Then, as now, heavy rains tended to be over by early July, most folks going about their daily routines not having to worry about or plan around heavy rains. At that time in 1903 everyone was probably planning for a big July 4th celebration. Mother Nature threw everyone a changeup.

Sometime around 11 p.m. on July 2nd a light rain started falling in Bonham. By midnight it turned into an ugly storm. The July 4th Dallas News described it this way:

Between 11 and 12 o'clock last night began the fiercest rainstorm in the history of Bonham or of (Fannin) county, and from that hour until 6 o'clock this morning rain fell in solid sheets, and with the deep thunder and continuous flash of lightning caused consternation everywhere throughout the city. Streets were converted into rivers, water being from three to six feet deep all over town, a correct gauge showing the fall to have been 13 1/2 inches.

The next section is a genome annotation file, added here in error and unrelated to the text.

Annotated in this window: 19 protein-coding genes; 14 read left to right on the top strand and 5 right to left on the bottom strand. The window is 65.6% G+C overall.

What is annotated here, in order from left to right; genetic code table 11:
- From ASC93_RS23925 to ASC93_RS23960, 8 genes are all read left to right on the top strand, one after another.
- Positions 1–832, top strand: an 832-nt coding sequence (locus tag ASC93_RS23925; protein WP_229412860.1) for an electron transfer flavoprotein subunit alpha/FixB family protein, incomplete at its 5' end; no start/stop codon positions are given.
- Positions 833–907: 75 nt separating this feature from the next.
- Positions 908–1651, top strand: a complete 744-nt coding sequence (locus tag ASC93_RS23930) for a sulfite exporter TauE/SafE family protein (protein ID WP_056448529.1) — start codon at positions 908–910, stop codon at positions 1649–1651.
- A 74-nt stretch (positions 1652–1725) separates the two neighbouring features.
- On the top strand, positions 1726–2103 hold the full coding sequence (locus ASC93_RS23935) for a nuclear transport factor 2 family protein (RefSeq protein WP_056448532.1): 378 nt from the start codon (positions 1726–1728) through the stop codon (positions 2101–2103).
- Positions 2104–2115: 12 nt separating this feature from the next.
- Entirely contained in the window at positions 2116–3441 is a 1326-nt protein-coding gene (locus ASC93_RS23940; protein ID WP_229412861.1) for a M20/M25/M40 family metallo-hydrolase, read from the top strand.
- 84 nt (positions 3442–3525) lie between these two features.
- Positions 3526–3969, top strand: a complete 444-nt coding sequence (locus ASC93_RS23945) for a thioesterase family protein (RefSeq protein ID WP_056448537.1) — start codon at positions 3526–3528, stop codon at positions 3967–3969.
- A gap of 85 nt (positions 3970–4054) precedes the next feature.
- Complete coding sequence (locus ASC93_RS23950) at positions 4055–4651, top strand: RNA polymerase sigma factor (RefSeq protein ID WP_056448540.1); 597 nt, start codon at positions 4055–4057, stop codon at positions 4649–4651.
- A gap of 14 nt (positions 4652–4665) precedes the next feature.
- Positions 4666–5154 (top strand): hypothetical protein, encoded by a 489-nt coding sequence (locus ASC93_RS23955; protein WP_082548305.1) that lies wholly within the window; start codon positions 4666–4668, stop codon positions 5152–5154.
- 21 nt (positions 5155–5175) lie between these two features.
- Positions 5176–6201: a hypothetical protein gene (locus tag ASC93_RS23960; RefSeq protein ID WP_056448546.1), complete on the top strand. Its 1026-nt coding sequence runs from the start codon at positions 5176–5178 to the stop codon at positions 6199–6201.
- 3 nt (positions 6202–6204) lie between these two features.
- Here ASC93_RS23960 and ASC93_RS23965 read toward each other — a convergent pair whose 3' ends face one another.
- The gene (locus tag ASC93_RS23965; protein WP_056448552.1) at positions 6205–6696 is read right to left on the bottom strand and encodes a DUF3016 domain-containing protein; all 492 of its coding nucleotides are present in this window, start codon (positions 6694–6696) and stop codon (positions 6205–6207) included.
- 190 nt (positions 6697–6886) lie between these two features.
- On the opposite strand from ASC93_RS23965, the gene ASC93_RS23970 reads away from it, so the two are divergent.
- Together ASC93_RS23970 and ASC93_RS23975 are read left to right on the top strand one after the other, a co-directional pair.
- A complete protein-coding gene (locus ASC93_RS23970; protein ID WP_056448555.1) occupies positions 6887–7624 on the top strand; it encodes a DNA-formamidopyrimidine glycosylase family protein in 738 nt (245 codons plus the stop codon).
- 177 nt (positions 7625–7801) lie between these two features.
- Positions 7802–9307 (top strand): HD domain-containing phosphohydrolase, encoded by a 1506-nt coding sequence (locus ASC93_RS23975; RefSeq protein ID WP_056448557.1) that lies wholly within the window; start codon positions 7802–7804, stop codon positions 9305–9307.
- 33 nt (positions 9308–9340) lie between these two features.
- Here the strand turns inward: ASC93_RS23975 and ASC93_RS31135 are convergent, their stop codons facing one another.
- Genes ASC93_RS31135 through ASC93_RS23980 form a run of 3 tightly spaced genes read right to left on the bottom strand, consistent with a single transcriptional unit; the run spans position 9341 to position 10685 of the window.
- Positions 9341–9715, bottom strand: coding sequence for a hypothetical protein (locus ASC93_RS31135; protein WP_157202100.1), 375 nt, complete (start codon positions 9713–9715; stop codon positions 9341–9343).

(Historical photos of Bonham in 1911, taken by Erwin Smith and found on the Amon Carter website, clearly show that city streets were not paved even by that year. So it's safe to assume that the flooded streets of 1903 were indeed a huge muddy mess. Travel even by horse and buggy had to be difficult for quite some time.)

Magnified section of Lovelace's log shows he recorded over 13 inches of rain on the date of July 3.


The July 5th Fort Worth Telegram gave a similar description of the Bonham storm:

The heaviest rain this country has ever had fell yesterday (referring to the 3rd) morning. It began raining about 12 o'clock and continued with a downpour until 6 o'clock without the least intermission. At times the wind blew at a fearful rate and the lightning and thunder were terrific.